You've managed to add nothing to the discussion. Well done.
(Oh, and you'd be incorrect: in a "large volume of space" gravity would be largely uniform. The only time it wouldn't be is in space AND close to another body).

17. ### ArafuraOpalRegistered Member

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Your definition of the centre of gravity results in a line through the body. I can balance an object on a point, so there would be no torque from gravity on the body. Also I can hang a body so there is no torque, but the point holding it is on the far side of the body. I prefer that the centre of gravity results in no torque and the gravitational pull from the mass on one side of the centre is equal to the gravitational pull on the other side. Also the gravitational field at the surface of the Earth is not uniform, it is decreasing as you move away from the Earth.

18. ### DywyddyrPenguinaciously duckalicious.Valued Senior Member

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No, it produces a point. (It says that quite clearly).
(And note that it's not "my" definition).

Oh wait, was that not mentioned in "my" definition? I think it was: A body's center of gravity is the point around which the resultant torque due to gravity forces vanishes).

FFS. Did you think about what you wrote?
Try this: Also the gravitational field at the surface of the Earth is not uniform, it is decreasing as you move away from the Earth.
By definition if you've moved away then you're no longer on the surface.

19. ### BaldeeeValued Senior Member

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Well, being really picky, I'm not sure the earth's gravitational field is uniform on the surface...
There can be perhaps c.0.5% variation in the strength, maybe more, as you move from place to place.

But for something the size of an aircraft the variation across its area will almost certainly be too small to measure, and thus to all intents and purposes it can be considered uniform.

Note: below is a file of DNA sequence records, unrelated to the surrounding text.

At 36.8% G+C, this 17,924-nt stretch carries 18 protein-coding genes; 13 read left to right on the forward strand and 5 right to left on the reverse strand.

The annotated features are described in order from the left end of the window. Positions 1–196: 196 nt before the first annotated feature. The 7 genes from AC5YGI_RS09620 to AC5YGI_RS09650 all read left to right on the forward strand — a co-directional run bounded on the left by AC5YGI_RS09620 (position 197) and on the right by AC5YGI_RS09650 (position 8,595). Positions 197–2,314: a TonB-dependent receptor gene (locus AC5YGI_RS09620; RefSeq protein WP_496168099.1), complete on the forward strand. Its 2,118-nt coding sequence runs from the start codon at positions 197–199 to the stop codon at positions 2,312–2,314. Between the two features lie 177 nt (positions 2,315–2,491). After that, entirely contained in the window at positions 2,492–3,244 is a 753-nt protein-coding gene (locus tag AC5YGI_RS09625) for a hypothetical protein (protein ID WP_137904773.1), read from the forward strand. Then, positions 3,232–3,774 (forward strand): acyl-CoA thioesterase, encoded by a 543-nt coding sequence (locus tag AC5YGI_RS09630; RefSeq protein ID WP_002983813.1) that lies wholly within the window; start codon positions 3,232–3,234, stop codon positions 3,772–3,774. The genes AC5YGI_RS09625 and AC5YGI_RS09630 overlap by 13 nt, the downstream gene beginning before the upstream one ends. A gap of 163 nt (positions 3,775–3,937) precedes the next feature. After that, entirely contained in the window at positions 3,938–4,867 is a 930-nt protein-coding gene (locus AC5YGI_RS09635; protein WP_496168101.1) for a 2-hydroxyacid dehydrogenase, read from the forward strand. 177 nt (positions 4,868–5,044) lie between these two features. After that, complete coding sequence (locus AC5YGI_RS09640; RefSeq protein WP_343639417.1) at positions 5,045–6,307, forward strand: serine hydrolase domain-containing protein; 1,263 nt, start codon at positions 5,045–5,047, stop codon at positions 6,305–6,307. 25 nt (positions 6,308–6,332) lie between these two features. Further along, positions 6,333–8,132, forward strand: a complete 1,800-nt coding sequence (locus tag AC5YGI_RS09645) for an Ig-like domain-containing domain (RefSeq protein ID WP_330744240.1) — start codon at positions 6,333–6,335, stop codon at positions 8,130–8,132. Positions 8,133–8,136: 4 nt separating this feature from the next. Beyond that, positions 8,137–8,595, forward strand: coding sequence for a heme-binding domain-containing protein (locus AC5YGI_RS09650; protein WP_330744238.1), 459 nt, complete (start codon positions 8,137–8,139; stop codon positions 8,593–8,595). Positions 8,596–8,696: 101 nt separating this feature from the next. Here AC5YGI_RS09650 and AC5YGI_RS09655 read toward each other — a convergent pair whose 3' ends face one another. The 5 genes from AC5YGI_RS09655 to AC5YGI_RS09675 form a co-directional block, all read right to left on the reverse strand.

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And thus you'd be correct in that CoG and CoM are synonymous.

20. ### QuarkHeadRemedial Math StudentValued Senior Member

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What is "gravitational pull"?

A gravitational field is uniform under 2 circumstances, as far as I can figure

1. There exists no source. Here is the reasoning: If the field is uniform, the metric field is constant. If the metric field is constant, then the curvature field vanishes (calculus). This can only mean than there exists no source.

2. In the presence of a source, the region of spacetime where the field is uniform is very small, and inversely proportional to the mass of the source.Which follows (partly) from the definition of a spacetime manifold, and can easily be argued is the converse of my first assertion

21. ### Confused2Registered Senior Member

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Speaking as an Earth resident that lives by the sea I notice that the sea goes up and down (roughly) every 12 hours. Assuming my house is located on a fairly rigid body (the Earth) and the sea is fairly free to attempt to maintain an equipotential surface I conclude (with potential [a scalar] being the integral of field [a vector]) that the centre of gravity of the Earth moves about as a consequence of other bodies in the Solar system (anecdotally the Moon and Sun are the major contributors to this effect). The centre of mass of the Earth is, by definition, the centre of mass of the Earth and it is generally accepted that the centre is at the centre of a (nearly) spherical body and doesn't move.

22. ### Confused2Registered Senior Member

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The 'centre of mass' has a definition quality about it. For example the centre of mass of the Sun is pretty close to the centre of the Sun but the centre of mass of the Solar System (I am reliably informed) can lie outside of the Sun as a result of some of the heavier planets (especially Saturn). If rpenner were moving among us we might want to look at tidal forces in some detail but he isn't. We don't want to look at the centre of mass of our galaxy or local system because no progress would be made.

23. ### sculptorValued Senior Member

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contemplating gravity
if/and as we spiral toward the great attractor would the center of gravity not then precede us as we hurtle through the cosmos at an estimated 2.2 million kilometers per hour.